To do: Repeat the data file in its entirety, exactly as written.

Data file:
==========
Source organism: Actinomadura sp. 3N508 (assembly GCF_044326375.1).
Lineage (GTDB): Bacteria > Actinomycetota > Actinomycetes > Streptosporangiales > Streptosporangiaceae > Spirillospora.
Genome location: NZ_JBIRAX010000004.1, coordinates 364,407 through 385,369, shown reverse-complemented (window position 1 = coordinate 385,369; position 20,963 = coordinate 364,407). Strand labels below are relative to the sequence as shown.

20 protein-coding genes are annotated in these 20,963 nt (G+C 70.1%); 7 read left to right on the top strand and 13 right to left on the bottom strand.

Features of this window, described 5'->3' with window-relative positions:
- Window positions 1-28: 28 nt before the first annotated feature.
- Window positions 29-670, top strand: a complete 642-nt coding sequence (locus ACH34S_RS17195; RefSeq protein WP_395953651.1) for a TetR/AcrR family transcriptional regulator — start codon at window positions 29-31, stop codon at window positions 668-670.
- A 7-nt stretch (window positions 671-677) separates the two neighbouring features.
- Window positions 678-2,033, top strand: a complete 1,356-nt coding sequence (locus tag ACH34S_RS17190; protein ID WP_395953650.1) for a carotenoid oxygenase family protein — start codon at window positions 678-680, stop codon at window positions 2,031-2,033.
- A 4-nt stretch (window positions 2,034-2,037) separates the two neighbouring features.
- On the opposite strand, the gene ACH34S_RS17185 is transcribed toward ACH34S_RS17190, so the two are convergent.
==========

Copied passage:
Source organism: Actinomadura sp. 3N508 (assembly GCF_044326375.1).
Lineage (GTDB): Bacteria > Actinomycetota > Actinomycetes > Streptosporangiales > Streptosporangiaceae > Spirillospora.
Genome location: NZ_JBIRAX010000004.1, coordinates 364,407 through 385,369, shown reverse-complemented (window position 1 = coordinate 385,369; position 20,963 = coordinate 364,407). Strand labels below are relative to the sequence as shown.

20 protein-coding genes are annotated in these 20,963 nt (G+C 70.1%); 7 read left to right on the top strand and 13 right to left on the bottom strand.

Features of this window, described 5'->3' with window-relative positions:
- Window positions 1-28: 28 nt before the first annotated feature.
- Window positions 29-670, top strand: a complete 642-nt coding sequence (locus ACH34S_RS17195; RefSeq protein WP_395953651.1) for a TetR/AcrR family transcriptional regulator — start codon at window positions 29-31, stop codon at window positions 668-670.
- A 7-nt stretch (window positions 671-677) separates the two neighbouring features.
- Window positions 678-2,033, top strand: a complete 1,356-nt coding sequence (locus tag ACH34S_RS17190; protein ID WP_395953650.1) for a carotenoid oxygenase family protein — start codon at window positions 678-680, stop codon at window positions 2,031-2,033.
- A 4-nt stretch (window positions 2,034-2,037) separates the two neighbouring features.
- On the opposite strand, the gene ACH34S_RS17185 is transcribed toward ACH34S_RS17190, so the two are convergent.